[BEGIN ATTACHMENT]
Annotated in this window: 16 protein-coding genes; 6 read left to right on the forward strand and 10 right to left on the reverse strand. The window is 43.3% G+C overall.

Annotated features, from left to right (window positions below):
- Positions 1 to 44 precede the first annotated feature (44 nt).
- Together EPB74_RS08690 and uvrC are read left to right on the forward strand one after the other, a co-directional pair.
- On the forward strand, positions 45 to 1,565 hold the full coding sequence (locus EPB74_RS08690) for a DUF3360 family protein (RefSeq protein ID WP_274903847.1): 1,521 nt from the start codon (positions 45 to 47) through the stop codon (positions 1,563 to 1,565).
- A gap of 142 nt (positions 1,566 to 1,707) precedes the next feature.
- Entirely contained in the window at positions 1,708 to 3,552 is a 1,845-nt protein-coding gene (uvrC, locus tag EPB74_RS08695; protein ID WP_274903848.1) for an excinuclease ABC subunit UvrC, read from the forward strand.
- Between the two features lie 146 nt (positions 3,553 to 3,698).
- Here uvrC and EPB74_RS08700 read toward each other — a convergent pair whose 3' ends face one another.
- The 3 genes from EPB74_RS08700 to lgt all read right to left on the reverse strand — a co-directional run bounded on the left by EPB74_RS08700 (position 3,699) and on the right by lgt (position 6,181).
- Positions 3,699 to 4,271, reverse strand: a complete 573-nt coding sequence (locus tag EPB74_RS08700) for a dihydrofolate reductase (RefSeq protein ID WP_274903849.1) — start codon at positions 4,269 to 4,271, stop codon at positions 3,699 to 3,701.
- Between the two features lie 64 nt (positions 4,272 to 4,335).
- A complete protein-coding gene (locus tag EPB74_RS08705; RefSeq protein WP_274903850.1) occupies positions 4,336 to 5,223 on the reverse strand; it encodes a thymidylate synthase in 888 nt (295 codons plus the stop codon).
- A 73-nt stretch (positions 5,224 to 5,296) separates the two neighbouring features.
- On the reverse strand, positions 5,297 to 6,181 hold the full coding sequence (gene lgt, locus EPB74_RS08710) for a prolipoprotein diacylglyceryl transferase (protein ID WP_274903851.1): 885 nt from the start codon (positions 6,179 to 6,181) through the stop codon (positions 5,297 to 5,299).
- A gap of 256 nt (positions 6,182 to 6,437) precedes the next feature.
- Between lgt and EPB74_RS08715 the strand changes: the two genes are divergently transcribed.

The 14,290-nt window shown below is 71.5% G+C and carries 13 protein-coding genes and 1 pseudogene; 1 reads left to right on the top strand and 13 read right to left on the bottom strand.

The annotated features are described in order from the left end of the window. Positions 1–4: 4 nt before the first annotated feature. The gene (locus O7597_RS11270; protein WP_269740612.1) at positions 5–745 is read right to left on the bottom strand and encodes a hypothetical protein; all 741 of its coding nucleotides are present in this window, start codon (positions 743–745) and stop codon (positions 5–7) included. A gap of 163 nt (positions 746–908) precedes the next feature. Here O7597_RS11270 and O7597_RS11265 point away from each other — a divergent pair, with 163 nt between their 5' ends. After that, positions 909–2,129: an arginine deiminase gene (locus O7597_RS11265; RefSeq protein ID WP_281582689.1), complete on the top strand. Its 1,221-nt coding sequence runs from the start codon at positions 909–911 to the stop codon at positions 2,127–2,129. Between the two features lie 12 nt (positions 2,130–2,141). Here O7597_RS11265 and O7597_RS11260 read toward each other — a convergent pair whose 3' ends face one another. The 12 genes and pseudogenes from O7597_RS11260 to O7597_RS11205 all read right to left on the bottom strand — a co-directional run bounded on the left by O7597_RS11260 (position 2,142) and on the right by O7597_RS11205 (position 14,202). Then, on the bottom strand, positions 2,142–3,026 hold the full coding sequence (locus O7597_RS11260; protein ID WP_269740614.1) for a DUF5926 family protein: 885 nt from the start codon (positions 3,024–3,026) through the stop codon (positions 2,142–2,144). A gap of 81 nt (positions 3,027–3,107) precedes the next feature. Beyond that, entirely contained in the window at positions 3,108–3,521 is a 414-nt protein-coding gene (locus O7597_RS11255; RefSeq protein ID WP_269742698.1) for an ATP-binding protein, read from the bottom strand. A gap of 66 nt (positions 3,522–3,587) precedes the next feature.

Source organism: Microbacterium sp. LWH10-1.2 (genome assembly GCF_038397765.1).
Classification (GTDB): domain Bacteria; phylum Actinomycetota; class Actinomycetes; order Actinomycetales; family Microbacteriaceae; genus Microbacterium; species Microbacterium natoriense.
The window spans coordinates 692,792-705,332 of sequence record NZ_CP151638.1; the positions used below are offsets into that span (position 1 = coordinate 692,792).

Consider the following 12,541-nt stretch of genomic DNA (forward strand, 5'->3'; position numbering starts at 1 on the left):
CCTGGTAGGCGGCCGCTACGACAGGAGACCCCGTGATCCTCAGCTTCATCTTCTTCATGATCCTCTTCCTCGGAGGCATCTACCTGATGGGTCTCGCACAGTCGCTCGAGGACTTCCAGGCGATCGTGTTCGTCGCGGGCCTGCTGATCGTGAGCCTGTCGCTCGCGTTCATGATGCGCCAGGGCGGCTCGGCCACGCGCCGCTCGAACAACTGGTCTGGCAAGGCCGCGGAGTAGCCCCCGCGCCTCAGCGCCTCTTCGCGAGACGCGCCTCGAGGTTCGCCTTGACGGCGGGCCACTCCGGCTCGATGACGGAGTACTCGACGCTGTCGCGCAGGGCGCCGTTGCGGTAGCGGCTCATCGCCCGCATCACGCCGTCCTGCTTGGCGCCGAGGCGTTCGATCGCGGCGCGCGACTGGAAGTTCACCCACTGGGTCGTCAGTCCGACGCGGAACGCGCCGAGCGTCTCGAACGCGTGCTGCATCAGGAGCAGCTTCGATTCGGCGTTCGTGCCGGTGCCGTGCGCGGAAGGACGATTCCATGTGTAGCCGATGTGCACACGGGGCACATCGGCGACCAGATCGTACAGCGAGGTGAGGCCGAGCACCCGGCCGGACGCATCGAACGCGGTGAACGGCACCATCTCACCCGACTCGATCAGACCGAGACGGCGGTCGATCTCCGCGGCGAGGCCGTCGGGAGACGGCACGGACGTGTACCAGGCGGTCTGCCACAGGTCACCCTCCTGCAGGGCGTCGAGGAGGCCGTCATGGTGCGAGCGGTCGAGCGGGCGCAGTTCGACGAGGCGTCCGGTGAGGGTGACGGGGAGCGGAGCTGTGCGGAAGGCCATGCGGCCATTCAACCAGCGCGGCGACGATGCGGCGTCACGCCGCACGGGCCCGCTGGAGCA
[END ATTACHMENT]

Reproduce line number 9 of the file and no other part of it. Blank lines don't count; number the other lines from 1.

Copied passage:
- Here uvrC and EPB74_RS08700 read toward each other — a convergent pair whose 3' ends face one another.